The most important quality in human relationships is that of trust.  Whether in business, family or politics what matters most is trust.  Even hard-headed businessmen operate at the level of trust.  Of course, they seek to protect themselves by means of legal contracts.  But if one side does not trust the other, the deal will not go through.  A key element of trust is to keep one’s word and deliver on promises made however great the cost.  Unfortunately, despite his great and important achievements, and his reputation for being a pragmatic politician, President Rajapaksa has failed to excel in the area of trust building with other political leaders within the country.

The President has developed an unfortunate reputation for making promises that he does not keep. The promise that President Rajapaksa gave to the JVP during his presidential election campaign of late 2005 is an example.  On the basis of that promise he obtained the services of the excellent grassroots party machinery of the JVP, but once he won that immensely powerful office, he showed no interest in delivering on his promise. When the JVP’s demands became troublesome he divided them and brought their defectors over to his side with ministerial offices.

Similarly, in early 2006 when he found that he needed a more stable and larger parliamentary majority with which to govern the country, President Rajapaksa also induced the UNP leadership to sign a bipartisan agreement with him on political cooperation, but simultaneously induced a large number of its senior leaders to break away from the party.   Perhaps because of an intuition that what one does to others will happen to oneself, the President has shown himself to have a sceptical nature where it concerns others.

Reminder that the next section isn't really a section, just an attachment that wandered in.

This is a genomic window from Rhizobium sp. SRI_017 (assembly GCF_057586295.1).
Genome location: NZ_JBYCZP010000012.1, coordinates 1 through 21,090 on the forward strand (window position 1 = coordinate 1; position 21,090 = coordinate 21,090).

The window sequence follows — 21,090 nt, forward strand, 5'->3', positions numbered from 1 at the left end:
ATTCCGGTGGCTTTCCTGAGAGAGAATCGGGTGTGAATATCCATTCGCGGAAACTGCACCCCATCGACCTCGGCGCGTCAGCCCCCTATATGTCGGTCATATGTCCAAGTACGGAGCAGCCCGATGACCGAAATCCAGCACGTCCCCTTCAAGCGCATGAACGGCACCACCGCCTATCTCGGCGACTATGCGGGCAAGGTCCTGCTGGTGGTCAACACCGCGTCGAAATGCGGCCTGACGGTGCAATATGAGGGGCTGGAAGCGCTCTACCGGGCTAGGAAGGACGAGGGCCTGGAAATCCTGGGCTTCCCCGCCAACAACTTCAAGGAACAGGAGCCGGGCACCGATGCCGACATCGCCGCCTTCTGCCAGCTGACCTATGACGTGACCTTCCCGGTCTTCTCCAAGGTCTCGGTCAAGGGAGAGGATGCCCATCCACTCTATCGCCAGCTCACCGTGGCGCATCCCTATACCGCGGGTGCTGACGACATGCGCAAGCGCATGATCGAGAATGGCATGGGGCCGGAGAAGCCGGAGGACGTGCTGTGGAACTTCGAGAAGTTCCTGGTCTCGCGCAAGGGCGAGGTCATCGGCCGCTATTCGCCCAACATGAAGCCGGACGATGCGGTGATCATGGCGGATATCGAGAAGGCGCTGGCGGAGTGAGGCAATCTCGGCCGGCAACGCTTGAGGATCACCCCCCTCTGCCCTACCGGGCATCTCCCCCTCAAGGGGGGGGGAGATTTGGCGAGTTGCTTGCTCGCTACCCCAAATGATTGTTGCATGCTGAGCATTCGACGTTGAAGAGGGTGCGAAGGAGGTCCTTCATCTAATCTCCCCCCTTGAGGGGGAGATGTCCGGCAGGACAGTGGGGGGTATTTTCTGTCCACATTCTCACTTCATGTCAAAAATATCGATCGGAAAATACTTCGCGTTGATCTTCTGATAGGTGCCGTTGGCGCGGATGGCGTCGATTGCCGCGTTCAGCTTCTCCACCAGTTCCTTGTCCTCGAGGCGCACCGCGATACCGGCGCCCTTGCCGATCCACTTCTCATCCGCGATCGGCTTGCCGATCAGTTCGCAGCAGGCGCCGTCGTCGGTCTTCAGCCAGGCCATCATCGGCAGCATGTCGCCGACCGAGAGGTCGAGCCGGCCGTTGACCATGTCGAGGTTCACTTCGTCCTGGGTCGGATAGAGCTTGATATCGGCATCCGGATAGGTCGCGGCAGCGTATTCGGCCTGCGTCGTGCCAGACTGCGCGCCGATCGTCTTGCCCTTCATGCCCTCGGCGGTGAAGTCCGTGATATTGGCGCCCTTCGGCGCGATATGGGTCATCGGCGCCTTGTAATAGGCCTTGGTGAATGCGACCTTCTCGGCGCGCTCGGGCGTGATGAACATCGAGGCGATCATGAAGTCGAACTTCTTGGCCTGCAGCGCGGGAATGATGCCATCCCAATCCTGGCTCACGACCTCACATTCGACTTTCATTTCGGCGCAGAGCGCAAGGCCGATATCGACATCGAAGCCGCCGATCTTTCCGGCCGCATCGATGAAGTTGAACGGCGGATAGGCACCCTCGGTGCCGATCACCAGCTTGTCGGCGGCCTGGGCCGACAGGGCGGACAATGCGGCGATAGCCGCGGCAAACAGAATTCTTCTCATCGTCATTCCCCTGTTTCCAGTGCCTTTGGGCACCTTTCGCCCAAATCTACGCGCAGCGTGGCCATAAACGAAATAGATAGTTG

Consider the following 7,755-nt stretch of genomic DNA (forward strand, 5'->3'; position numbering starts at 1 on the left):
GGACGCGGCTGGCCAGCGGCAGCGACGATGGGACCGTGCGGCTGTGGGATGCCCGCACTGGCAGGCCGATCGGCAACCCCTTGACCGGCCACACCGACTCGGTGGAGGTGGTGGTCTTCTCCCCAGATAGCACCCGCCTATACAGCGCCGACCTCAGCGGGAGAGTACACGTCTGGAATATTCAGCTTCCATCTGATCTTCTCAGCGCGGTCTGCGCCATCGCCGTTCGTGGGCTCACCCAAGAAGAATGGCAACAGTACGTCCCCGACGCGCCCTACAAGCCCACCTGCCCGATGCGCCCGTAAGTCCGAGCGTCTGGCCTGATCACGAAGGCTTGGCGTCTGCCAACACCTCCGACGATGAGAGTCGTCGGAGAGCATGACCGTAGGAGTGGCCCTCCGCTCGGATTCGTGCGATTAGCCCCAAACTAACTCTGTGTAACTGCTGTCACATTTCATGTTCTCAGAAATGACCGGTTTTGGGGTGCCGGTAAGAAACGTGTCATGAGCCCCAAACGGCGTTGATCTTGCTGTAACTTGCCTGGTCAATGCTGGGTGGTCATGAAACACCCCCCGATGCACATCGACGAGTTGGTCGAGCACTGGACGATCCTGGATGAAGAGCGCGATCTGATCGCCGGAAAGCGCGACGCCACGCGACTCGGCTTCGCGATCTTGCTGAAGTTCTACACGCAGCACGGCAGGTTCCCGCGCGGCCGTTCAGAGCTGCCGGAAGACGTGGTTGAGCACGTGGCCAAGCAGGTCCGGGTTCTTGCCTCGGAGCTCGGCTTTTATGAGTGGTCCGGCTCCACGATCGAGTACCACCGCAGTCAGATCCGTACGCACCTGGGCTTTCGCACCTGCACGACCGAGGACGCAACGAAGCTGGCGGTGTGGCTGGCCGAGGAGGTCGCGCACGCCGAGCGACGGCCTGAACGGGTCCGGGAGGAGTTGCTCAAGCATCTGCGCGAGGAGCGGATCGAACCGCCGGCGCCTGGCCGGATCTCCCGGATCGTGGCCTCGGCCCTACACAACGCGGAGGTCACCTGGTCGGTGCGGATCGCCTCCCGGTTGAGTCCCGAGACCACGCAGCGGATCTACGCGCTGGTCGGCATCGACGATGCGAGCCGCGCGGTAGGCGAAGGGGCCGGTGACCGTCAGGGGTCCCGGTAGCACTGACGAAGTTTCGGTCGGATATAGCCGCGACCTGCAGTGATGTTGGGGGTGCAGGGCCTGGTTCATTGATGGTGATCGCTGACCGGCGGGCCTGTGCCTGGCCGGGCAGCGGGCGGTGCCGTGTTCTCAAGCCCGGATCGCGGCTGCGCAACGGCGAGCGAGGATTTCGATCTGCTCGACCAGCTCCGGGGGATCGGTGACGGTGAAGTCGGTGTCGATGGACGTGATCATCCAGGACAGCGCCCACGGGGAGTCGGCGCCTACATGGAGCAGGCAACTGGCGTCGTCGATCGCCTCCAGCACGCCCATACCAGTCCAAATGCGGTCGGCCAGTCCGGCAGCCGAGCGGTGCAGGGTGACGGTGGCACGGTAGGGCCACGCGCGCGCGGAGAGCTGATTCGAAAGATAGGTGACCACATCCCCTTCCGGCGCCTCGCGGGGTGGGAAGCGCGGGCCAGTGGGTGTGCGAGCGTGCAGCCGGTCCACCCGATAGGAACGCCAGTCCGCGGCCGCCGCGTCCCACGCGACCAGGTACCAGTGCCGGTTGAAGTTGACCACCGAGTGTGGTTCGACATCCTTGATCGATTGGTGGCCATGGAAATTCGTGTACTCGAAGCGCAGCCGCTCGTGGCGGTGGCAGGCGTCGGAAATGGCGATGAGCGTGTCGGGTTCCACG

The President’s present predicament has come about because of his growing suspicion that former Army Commander General Sarath Fonseka harboured ambitions beyond that acceptable from a professional soldier.  When they worked together, the President and General Fonseka made a formidable team that combined political and military leadership, with one reinforcing the other.

Ironically, the President’s apprehension regarding General Fonseka’s political ambitions and his precipitate removal from the position of Army Commander appears to have created the very challenge that he had feared.  But instead of this threat emerging from within the military structure it has materialised from within the democratic political system itself.  The opposition which had been in need of a personality who could match President Rajapaksa’s patriotic and nationalist credentials has found it in General Fonseka.

It is in the area of trust building with other political leaders that UNP leader Ranil Wickremesinghe has done better than the President.  He is widely seen as a politician who does not make false promises.   This may be the reason why the JVP has decided to put their trust in a partnership that includes the UNP to work together to defeat a powerful President who has failed to keep promises to other political leaders on too many occasions.  Now both the UNP and JVP will be placing their trust in their common presidential candidate General Sarath Fonseka to keep his word if he is elected President.  There are many voters who will trust and hope for the best in those who have not yet broken their promises.